Two teams of students from the Advanced Architecture class won awards at the seventh annual Architecture at Zero competition. Senior Robert Rochel, junior Gemma Greening, and sophomores Dominic Bueno and Gino D'Ambra designed “Project Butterfly,” which received a merit award, while sophomores Julia Geurse and Kaia Fink named their submission “The Wave Project” and won a citation award.
Architecture at Zero is an annual competition hosted by PG&E as well as the California chapter of the American Institute of Architects, and, this year, the competition was in partnership with San Francisco State University. The objective was to design a replacement facility for the aging Romberg Environmental Center in Tiburon, California. SFSU students used the old building to study marine biology and other environmental sciences, and new designs for the facility were supposed to allow space for college science courses as well as an area for outreach education for younger students. To meet the competition guidelines, each group had to design two buildings, with one building being an exhibit and education center and the other building providing a variety of recreational activities, such as kayaking and swimming. The most important aspect of the competition was that each design had to be a net zero energy facility, meaning that the buildings had to produce enough renewable energy on site to compensate for the energy needs of the building.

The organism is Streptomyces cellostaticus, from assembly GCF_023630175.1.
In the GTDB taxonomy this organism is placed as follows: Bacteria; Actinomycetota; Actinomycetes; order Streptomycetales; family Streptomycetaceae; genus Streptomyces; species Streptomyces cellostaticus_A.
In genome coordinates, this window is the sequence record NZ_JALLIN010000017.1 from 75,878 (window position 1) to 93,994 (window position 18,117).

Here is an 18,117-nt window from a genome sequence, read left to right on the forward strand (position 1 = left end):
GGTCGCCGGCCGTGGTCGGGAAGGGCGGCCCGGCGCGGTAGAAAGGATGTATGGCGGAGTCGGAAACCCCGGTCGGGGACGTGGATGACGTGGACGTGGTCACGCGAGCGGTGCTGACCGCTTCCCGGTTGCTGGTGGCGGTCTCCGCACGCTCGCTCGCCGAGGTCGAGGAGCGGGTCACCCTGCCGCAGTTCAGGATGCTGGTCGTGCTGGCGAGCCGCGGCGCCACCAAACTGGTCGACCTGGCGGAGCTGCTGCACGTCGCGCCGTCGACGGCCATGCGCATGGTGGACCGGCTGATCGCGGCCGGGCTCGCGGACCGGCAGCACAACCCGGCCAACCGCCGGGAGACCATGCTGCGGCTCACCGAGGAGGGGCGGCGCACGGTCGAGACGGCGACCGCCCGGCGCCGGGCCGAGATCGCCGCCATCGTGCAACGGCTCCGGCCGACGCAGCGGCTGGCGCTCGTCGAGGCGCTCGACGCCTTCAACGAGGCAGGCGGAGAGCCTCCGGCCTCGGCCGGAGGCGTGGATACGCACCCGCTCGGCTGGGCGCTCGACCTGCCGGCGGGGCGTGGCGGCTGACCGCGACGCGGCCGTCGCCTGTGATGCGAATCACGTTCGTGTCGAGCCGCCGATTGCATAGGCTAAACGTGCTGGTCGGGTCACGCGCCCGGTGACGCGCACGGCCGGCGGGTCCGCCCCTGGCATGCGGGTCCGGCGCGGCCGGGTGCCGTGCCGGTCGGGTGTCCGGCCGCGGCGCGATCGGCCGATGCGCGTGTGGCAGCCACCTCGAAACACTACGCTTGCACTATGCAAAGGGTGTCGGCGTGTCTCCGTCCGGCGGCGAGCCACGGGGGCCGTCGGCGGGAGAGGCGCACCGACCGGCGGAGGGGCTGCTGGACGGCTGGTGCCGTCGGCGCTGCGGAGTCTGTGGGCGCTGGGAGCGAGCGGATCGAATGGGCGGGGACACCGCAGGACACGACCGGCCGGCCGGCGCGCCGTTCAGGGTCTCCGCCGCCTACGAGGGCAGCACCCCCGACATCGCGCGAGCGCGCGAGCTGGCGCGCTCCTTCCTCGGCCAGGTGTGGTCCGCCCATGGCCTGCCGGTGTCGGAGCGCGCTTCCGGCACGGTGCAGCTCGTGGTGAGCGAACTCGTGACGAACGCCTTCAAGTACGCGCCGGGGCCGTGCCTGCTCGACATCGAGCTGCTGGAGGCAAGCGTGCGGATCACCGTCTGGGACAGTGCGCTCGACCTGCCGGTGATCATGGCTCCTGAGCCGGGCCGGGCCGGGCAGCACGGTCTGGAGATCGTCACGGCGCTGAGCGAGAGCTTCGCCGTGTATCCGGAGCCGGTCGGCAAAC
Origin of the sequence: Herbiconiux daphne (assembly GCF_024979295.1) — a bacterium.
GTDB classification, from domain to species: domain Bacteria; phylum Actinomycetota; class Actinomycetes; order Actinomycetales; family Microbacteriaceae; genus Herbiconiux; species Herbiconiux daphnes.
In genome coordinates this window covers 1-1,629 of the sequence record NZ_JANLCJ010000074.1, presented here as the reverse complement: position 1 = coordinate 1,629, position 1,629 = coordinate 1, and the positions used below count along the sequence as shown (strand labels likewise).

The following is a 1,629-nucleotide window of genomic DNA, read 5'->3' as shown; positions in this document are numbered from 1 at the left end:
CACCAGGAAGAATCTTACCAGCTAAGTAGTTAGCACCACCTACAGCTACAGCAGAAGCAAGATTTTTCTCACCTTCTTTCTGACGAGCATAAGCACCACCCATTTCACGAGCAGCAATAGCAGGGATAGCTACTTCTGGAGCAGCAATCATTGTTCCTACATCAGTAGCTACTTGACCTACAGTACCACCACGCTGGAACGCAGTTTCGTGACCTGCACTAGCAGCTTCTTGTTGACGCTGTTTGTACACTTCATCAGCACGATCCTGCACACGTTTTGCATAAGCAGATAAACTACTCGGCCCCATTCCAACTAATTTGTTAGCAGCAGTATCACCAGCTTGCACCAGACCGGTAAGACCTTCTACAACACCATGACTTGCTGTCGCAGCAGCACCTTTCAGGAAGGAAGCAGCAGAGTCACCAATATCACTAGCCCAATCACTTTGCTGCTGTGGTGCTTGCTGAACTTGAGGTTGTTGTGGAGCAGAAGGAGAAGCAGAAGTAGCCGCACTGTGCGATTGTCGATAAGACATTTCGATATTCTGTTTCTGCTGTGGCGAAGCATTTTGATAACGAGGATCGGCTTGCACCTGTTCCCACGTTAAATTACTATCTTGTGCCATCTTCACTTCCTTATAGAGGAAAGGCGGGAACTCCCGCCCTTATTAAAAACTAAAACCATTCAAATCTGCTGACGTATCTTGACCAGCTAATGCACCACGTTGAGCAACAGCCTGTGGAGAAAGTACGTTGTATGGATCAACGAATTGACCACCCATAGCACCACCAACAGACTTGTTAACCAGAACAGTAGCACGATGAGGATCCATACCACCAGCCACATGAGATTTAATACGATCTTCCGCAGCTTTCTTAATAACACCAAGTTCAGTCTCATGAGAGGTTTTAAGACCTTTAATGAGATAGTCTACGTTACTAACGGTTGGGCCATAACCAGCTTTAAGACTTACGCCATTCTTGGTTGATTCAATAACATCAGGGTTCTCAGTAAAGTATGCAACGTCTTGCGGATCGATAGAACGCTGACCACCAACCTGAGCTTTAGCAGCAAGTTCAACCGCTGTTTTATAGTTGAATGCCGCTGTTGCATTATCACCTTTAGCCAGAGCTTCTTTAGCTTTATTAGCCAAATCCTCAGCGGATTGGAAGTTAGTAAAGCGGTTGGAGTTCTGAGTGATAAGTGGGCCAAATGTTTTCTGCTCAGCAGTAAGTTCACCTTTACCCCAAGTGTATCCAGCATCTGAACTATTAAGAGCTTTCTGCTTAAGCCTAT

Anna Liu, who teaches the Architectural Design class, helped each group work on their submission for the competition for several months. Liu aided both teams with calculating the plug loads of every appliance that would be in their buildings and completing thorough energy modeling to figure out how much energy the lighting, heating and ventilation systems required. Then, it was the job of the students to find ways to incorporate enough sources of renewable energy into their designs to offset the buildings’ energy usage.
“We had to incorporate systems like solar, rainwater collection, and radiant heat, as well as take advantage of natural light and building orientation to meet the energy requirements,” Greening said. “In addition to all that, the buildings had to be aesthetically pleasing and places that people would want to come to.”
The Architecture at Zero competition helped familiarize the two teams with sustainable design and increased their awareness of a building’s potential environmental impact. Both of these concepts are becoming more pervasive in modern architecture.
“There are some really easy and simple strategies that can reduce energy usage,” Liu said. “At a time when we have this climate crisis and we know that buildings contribute a huge amount to our global energy consumption and carbon dioxide emissions, we have to be part of the solution rather than part of the problem.”